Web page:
Does the movement matter?: determinants of the latency of temporally urgent motor reactions

Bimal Lakhani, Karen Van Ooteghem, Veronica Miyasike-Dasilva, Sakineh Akram, Avril Mansfield, William E McIlroy
Brain Research 2011 October 6, 1416: 35-43

BACKGROUND: Extremely rapid movements are frequently executed in response to novel, potentially threatening stimuli. The mechanism by which these sophisticated responses are generated is a topic of debate. The current study investigates: 1) the importance of stimulus-response congruence in rapid responses and 2) the relationship between the autonomic nervous system (ANS) and response time.

METHODS: Sixteen participants were seated in a chair that could tilt backwards 13°. Participants were instructed to react as fast as possible in response to either an auditory cue (AUD) or balance perturbation (chair tilt) (PERT) and completed one of three different tasks: reach-to-grasp a fixed handle (FIXED), reach-to-grasp a free moving handle (FREE) or plantar flex the left foot (FOOT). Electromyography and electrodermal activity were recorded.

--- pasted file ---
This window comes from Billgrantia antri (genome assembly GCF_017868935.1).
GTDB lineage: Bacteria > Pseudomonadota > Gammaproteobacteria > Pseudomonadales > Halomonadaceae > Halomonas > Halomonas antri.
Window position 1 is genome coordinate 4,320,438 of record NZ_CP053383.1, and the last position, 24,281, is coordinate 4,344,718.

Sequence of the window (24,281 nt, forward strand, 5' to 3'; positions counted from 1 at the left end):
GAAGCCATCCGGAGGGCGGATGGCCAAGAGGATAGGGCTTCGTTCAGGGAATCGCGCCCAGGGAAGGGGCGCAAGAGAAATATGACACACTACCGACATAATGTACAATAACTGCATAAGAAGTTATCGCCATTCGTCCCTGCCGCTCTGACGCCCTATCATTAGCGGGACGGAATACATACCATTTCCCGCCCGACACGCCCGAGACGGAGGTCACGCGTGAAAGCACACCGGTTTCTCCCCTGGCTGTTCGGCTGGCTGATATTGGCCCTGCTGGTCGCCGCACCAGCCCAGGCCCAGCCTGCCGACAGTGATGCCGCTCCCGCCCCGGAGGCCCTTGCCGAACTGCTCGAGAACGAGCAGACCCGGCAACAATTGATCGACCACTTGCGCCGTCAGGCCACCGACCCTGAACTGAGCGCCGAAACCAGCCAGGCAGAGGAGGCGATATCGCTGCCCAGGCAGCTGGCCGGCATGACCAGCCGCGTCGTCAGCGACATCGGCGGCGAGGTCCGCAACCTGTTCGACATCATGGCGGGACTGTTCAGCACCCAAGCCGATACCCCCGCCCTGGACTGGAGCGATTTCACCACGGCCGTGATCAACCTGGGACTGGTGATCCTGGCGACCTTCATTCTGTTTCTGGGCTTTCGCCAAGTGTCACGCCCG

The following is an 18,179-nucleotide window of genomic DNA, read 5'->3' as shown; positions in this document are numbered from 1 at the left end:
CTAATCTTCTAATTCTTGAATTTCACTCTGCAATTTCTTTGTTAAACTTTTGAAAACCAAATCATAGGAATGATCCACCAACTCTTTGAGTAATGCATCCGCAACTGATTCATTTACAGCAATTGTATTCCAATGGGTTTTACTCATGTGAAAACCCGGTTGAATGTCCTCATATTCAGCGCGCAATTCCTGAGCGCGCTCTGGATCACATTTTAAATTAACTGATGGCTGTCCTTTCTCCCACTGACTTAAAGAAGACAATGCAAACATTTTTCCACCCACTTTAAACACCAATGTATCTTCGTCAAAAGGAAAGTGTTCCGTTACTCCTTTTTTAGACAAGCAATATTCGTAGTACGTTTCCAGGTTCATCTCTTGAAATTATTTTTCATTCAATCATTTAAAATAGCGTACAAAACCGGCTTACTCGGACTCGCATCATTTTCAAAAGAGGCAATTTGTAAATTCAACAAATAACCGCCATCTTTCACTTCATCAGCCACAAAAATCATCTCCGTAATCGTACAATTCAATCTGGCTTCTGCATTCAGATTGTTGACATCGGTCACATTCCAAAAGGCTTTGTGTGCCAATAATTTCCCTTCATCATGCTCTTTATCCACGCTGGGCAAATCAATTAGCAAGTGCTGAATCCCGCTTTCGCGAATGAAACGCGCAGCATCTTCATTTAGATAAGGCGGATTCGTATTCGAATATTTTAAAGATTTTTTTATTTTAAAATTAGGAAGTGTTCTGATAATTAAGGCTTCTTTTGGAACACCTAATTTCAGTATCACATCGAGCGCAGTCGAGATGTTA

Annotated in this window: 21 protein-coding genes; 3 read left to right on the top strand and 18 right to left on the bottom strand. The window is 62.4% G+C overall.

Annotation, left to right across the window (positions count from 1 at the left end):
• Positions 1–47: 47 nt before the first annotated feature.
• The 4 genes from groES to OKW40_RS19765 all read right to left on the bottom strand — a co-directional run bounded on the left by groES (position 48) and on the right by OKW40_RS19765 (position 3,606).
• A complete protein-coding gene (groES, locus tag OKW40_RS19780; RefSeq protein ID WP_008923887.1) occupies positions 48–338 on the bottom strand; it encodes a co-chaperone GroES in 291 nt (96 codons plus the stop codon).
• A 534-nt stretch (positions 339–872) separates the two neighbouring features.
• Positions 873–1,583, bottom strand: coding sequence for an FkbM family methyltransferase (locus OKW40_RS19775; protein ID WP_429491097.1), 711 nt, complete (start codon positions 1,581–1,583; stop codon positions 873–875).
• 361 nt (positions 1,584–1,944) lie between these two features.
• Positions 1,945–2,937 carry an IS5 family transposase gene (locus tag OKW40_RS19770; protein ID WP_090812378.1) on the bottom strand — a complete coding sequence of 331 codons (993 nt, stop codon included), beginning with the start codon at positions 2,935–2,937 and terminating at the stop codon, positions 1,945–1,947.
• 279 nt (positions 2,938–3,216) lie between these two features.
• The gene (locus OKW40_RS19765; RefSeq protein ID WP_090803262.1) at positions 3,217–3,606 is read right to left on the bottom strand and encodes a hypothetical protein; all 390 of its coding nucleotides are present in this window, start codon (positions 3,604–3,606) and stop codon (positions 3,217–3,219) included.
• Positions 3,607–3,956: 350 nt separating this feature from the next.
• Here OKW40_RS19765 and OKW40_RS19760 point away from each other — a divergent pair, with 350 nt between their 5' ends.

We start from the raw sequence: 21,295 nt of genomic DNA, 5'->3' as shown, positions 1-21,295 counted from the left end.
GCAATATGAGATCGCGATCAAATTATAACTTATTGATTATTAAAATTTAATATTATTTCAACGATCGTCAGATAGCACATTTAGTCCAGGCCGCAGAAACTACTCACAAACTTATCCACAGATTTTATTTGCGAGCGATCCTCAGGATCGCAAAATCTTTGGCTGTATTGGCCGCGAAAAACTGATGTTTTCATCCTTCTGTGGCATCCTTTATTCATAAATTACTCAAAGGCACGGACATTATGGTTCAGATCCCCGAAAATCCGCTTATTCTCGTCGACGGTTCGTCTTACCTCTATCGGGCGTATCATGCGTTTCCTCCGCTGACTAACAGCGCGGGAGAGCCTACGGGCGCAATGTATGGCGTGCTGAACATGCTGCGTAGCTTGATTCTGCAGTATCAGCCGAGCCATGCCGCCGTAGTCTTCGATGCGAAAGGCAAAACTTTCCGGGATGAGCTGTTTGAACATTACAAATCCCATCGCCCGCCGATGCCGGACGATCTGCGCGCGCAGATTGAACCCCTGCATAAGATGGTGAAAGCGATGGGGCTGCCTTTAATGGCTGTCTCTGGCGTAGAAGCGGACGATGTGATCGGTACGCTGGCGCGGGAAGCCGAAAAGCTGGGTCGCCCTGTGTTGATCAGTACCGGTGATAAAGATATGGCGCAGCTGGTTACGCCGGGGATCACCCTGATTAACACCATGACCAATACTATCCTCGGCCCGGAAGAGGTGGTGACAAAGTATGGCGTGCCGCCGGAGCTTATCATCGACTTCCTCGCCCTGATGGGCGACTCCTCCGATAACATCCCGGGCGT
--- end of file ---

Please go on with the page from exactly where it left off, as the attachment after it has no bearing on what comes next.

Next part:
RESULTS: For all tasks, muscle onset latency was shorter and muscle response amplitude was greater following the PERT cue compared to the AUD cue. In contrast, there were no differences in onset latency between motor response conditions. Electrodermal response amplitude was greater in the FIXED and FREE conditions than in the FOOT condition.

DISCUSSION: Even in situations where the stimulus was incongruent with the response, muscle onset latencies were evoked faster following the perturbation. The response latencies were determined by stimulus characteristics and the most rapid responses were not reliant on stimulus-response congruence. It remains unclear how it is possible to achieve such rapid response latencies to whole body perturbations but we speculate there may exist similar pathways that are uniquely facilitated by a stimulus dependent ANS response.

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